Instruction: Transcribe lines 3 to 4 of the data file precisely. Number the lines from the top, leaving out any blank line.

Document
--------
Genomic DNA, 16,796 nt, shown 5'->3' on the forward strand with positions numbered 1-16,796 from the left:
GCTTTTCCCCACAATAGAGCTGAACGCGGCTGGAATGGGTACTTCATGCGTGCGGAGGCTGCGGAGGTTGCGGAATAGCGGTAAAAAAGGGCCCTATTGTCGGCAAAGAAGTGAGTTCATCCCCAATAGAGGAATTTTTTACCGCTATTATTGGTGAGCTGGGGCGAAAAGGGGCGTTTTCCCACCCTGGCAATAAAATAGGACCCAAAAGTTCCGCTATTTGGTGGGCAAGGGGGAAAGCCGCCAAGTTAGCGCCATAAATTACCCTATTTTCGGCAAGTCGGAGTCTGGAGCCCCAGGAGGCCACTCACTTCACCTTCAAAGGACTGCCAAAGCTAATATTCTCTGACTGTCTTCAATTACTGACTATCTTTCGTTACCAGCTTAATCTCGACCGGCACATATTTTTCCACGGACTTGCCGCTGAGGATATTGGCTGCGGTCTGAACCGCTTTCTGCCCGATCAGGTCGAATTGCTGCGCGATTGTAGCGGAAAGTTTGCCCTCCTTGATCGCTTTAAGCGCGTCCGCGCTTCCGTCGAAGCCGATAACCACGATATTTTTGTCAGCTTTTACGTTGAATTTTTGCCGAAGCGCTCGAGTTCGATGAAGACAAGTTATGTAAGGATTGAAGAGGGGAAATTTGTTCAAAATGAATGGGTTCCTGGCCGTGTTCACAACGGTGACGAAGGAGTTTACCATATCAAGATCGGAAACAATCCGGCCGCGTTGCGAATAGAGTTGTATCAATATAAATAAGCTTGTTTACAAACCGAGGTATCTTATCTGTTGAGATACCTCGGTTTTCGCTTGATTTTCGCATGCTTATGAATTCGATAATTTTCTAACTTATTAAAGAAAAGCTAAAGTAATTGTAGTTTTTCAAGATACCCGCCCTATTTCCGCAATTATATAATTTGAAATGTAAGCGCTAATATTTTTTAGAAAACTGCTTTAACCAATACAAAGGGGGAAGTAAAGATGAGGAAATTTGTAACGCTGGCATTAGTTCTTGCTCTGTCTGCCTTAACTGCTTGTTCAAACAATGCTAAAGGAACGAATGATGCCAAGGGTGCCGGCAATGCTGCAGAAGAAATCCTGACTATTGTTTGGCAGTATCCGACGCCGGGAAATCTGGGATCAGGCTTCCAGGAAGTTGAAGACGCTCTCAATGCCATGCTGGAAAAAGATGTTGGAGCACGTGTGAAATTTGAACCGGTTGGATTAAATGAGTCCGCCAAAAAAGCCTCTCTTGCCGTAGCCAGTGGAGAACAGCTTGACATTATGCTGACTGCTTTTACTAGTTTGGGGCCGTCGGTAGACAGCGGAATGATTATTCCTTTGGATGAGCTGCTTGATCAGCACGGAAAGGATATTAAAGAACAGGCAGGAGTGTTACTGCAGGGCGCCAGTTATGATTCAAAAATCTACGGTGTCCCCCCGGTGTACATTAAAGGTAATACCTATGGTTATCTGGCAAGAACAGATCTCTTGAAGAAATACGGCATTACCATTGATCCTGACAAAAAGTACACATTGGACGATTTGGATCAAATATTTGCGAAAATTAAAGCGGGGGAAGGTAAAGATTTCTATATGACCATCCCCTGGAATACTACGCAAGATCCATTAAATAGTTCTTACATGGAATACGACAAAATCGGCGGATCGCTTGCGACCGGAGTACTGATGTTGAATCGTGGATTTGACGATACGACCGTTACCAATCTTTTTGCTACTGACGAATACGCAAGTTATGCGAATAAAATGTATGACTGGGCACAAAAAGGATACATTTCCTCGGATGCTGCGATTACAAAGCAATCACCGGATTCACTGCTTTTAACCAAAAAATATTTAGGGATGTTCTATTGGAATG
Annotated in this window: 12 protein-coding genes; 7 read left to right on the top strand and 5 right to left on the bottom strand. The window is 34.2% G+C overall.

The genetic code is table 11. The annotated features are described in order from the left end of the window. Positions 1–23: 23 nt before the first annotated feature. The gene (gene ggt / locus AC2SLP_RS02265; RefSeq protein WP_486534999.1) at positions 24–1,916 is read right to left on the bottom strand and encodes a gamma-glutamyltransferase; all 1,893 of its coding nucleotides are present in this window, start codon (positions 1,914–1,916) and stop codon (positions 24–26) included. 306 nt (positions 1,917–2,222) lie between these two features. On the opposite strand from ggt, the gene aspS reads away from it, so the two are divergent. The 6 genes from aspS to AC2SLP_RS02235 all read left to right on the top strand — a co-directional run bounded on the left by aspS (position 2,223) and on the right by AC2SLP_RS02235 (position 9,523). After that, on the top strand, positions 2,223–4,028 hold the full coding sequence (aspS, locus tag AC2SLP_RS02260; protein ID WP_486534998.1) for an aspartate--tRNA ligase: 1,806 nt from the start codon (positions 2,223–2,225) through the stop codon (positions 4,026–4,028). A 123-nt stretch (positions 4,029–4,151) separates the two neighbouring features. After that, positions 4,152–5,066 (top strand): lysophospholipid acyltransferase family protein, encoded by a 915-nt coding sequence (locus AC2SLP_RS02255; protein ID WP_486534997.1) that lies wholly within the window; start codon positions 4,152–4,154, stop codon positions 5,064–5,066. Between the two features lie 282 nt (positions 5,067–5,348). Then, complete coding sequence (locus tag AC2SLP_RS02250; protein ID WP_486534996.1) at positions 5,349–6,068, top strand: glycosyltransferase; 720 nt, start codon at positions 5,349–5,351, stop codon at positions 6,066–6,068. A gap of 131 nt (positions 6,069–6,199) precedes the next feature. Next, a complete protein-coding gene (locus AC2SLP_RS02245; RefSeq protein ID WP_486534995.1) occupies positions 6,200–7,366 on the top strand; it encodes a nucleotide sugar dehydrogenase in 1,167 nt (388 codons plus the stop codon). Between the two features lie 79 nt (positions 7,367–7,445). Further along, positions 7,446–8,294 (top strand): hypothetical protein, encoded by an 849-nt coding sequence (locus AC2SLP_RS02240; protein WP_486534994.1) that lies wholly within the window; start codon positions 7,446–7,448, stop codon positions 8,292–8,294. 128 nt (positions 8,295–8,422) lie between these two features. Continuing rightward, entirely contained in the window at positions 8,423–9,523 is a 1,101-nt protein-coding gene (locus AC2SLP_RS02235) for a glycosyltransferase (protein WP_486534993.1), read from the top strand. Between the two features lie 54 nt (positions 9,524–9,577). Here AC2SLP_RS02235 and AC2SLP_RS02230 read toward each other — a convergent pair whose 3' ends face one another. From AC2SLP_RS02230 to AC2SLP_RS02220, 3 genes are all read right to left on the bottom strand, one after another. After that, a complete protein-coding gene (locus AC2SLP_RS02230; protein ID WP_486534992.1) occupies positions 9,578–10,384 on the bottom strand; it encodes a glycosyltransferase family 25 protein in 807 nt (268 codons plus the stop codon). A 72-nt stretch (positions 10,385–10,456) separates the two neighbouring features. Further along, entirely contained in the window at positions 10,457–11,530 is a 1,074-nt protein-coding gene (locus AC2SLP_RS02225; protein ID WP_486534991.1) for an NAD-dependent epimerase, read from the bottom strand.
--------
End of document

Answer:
Annotated in this window: 12 protein-coding genes; 7 read left to right on the top strand and 5 right to left on the bottom strand. The window is 34.2% G+C overall.

The genetic code is table 11. The annotated features are described in order from the left end of the window. Positions 1–23: 23 nt before the first annotated feature. The gene (gene ggt / locus AC2SLP_RS02265; RefSeq protein WP_486534999.1) at positions 24–1,916 is read right to left on the bottom strand and encodes a gamma-glutamyltransferase; all 1,893 of its coding nucleotides are present in this window, start codon (positions 1,914–1,916) and stop codon (positions 24–26) included. 306 nt (positions 1,917–2,222) lie between these two features. On the opposite strand from ggt, the gene aspS reads away from it, so the two are divergent. The 6 genes from aspS to AC2SLP_RS02235 all read left to right on the top strand — a co-directional run bounded on the left by aspS (position 2,223) and on the right by AC2SLP_RS02235 (position 9,523). After that, on the top strand, positions 2,223–4,028 hold the full coding sequence (aspS, locus tag AC2SLP_RS02260; protein ID WP_486534998.1) for an aspartate--tRNA ligase: 1,806 nt from the start codon (positions 2,223–2,225) through the stop codon (positions 4,026–4,028). A 123-nt stretch (positions 4,029–4,151) separates the two neighbouring features. After that, positions 4,152–5,066 (top strand): lysophospholipid acyltransferase family protein, encoded by a 915-nt coding sequence (locus AC2SLP_RS02255; protein ID WP_486534997.1) that lies wholly within the window; start codon positions 4,152–4,154, stop codon positions 5,064–5,066. Between the two features lie 282 nt (positions 5,067–5,348). Then, complete coding sequence (locus tag AC2SLP_RS02250; protein ID WP_486534996.1) at positions 5,349–6,068, top strand: glycosyltransferase; 720 nt, start codon at positions 5,349–5,351, stop codon at positions 6,066–6,068. A gap of 131 nt (positions 6,069–6,199) precedes the next feature. Next, a complete protein-coding gene (locus AC2SLP_RS02245; RefSeq protein ID WP_486534995.1) occupies positions 6,200–7,366 on the top strand; it encodes a nucleotide sugar dehydrogenase in 1,167 nt (388 codons plus the stop codon). Between the two features lie 79 nt (positions 7,367–7,445). Further along, positions 7,446–8,294 (top strand): hypothetical protein, encoded by an 849-nt coding sequence (locus AC2SLP_RS02240; protein WP_486534994.1) that lies wholly within the window; start codon positions 7,446–7,448, stop codon positions 8,292–8,294. 128 nt (positions 8,295–8,422) lie between these two features. Continuing rightward, entirely contained in the window at positions 8,423–9,523 is a 1,101-nt protein-coding gene (locus AC2SLP_RS02235) for a glycosyltransferase (protein WP_486534993.1), read from the top strand. Between the two features lie 54 nt (positions 9,524–9,577). Here AC2SLP_RS02235 and AC2SLP_RS02230 read toward each other — a convergent pair whose 3' ends face one another. From AC2SLP_RS02230 to AC2SLP_RS02220, 3 genes are all read right to left on the bottom strand, one after another. After that, a complete protein-coding gene (locus AC2SLP_RS02230; protein ID WP_486534992.1) occupies positions 9,578–10,384 on the bottom strand; it encodes a glycosyltransferase family 25 protein in 807 nt (268 codons plus the stop codon). A 72-nt stretch (positions 10,385–10,456) separates the two neighbouring features. Further along, entirely contained in the window at positions 10,457–11,530 is a 1,074-nt protein-coding gene (locus AC2SLP_RS02225; protein ID WP_486534991.1) for an NAD-dependent epimerase, read from the bottom strand.